Bob Higgins

The Generals And Their Ladies

Posted in Politics by Bob Higgins on November 13, 2012
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As ex CIA analyst Ray McGovern pointed out yesterday the only big fish to be hooked in the decade of intrusive monitoring of our private communications turns out to be the head of the CIA. Irony abounds, drips, and oozes.

In addition, General John Allen, a 35 year veteran of the Marines is under investigation in part to determine what’s behind the 20-30,000 emails and other “inappropriate communications” between himself and a woman variously described as a voluntary social liason and socialite from MacDill AFB in Tampa.

That’s twenty or thirty thousand separate communications in two years. Take the low number and divide by a couple of years worth of days and we have a General officer communicating with a socialite party planner nearly thirty times a day. That’s a lot of partying.

Bear in mind that the taxpayers are shelling out over $15,000 dollars a month to to keep this four star naval academy grad at his desk running a major US military command that is currently involved in at least one war and a clutch of other hot conflicts around the world.

His former boss, now retired General and former head of the CIA David Petraeus, is at the apex of whatever comic opera is involved here, along with his biographer, a former military intelligence officer and, it seems now historically noteworthy camp follower named Paula Broadwell.

Petraeus, the darling of the neocons who gave us the war in Iraq, and Broadwell have admitted to having a ten month affair while he was the nation’s top spy. As an enlisted Marine I always thought that generals led boring lives. Who knew?

Like everyone else looking at this national insecurity drama I have no idea what’s going on but I’m pretty sure it goes far beyond Private Beetle Baily planning a weekend kegger at the beach.

Both of these general officers have had long and supposedly stellar careers as senior staff and both are past commanders of CENTCOM. A few more days of the kind of revelations now popping up hourly and they both may be transferred to SITCOM.

Bob Higgins

Related stories:

How to Tell if You’re Involved in the Petraeus Scandal : The New Yorker.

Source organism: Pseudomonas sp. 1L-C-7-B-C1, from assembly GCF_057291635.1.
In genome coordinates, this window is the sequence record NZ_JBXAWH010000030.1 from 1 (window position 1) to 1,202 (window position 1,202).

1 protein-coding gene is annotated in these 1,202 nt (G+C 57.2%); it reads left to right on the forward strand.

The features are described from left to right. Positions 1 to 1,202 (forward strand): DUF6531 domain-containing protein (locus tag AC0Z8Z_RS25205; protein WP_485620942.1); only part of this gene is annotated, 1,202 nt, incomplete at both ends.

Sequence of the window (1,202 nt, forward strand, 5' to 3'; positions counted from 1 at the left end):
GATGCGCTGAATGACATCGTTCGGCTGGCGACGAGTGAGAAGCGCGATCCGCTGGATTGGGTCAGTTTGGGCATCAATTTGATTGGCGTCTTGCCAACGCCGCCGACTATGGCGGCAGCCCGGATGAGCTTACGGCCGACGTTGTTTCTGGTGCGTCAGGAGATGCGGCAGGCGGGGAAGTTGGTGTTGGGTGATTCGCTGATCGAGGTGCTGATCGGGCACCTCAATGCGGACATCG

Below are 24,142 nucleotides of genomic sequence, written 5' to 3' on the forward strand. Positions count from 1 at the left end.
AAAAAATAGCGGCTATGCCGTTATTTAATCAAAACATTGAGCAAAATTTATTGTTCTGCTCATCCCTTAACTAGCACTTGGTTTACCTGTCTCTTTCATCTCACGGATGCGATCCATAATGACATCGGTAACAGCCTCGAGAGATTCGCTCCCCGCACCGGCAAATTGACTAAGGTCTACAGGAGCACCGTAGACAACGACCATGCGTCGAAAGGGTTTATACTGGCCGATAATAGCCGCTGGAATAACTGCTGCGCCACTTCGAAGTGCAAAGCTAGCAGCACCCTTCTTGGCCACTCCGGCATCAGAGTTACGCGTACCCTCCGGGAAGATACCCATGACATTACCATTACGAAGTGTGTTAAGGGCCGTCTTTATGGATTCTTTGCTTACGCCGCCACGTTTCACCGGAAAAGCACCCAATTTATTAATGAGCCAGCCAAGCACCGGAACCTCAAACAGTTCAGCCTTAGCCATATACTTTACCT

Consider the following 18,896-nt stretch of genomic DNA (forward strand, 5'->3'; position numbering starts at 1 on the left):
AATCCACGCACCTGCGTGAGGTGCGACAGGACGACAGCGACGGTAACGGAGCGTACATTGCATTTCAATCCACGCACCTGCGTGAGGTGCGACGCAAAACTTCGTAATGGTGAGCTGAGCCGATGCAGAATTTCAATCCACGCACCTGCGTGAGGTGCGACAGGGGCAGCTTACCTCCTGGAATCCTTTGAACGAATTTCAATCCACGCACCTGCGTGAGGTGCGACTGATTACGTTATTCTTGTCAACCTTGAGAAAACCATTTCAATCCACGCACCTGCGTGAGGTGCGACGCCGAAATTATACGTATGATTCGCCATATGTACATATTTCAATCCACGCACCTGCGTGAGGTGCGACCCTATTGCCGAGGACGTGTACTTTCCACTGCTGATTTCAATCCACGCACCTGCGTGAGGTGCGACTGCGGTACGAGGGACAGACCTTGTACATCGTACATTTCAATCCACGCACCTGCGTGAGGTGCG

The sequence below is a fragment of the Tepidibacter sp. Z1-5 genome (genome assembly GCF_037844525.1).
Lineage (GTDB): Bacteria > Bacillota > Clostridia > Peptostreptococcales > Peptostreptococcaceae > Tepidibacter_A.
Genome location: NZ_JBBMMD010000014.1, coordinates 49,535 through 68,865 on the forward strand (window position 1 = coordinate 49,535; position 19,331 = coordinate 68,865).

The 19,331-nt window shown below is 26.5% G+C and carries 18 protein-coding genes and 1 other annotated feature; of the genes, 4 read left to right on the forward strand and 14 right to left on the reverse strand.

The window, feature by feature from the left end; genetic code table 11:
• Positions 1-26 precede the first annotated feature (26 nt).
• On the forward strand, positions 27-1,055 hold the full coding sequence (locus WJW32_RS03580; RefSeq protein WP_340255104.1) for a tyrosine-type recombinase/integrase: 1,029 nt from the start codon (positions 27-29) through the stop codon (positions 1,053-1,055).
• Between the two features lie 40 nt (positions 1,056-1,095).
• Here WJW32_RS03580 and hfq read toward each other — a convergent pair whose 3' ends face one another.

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Post Election Blues

Posted in Politics by Bob Higgins on November 7, 2012
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Thanks to everyone who supported President Obama and his party in yesterday’s election. You spoke out, you wrote, you contributed your time, energy and money and finally you voted.

Now that it’s over and we have a moment of calm after the raging battle it’s time to reflect on the road ahead. In the brief silence that accompanies this temporary cessation of hostilities if you listen closely you will hear the murmurs beginning.

Karl Rove was on Fox this morning explaining why he’s still a genius. Fox will continue to fill their air time with outrageous and untrue commentary billed as fair and balanced news and the Republican party will continue to vilify minorities, women  and attempt to place the main burden of taxation on the backs of working people.

Already this morning Mitch McConnell and John Boehner attempted to diminish the Democratic victory with less than conciliatory statements that portend the likelihood that obstructionism will continue as their primary tactic and many of the far right republican players like Eric Cantor are still on the field preparing for more of their special brand of malicious mischief.

We’ve won a battle but the struggle continues. We have wars and conflicts to end, a tax system to reconstruct, an economy to rebuild, a national security and military industrial complex to rein in, a constitution and rule of law to reaffirm, and a new energy policy and infrastructure to build. (more…)

Rise as an Army and Reelect the President

Posted in Election 2010, Politics by Bob Higgins on October 4, 2012

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On Tuesday a friend asked if I intended to watch last night’s debate and I told him probably not. I’ve watched Romney and his privileged prep school routine for years. He wears a smirking upper class disdain for his inferiors (which covers just about everyone) like body armor or more self righteously, like temple underwear and you can read on his face the pompous knowledge that the rest of us are not similarly attired.

I knew going in that nothing would happen in this debate that would change my vote to reelect the president. I told my friend that I would read the transcript the morning after. Being a political junkie I cheated. I watched but switched to the ball game, to an old movie, to a book every ten minutes or so. Whenever the dismal droning of the misinformation and posturing of the “debate” began to grate on my nerves I was able to find respite in the remote.

Reading the transcript this morning I quickly learned that my expectations were borne out by the reality of this ratings circus. A circus that was carried by every network and financed by the same corporate money that fuels these interminable election campaigns. There was nothing to learn here, nothing was said that hasn’t been repeated over and over for the last two years of sound bites, mendacious political ads, and media fueled public backbiting that we have somehow come to accept as the democratic process. (more…)

Misdirected Class Warfare? Yeah, We Need To Start At The Top

Posted in Uncategorized by Bob Higgins on October 8, 2010
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class warfare

Class Warfare ?

President Obama has once again taken his case to the people and around here we’re glad to see it.

He’s attacking the Bush tax cuts, the moneyed class who claim that they would have to close off a few bedrooms without them, thereby putting a chambermaid out of work, and the Republican prison guards who begin fibrillating at the thought of losing that chambermaid they had grown so fond of.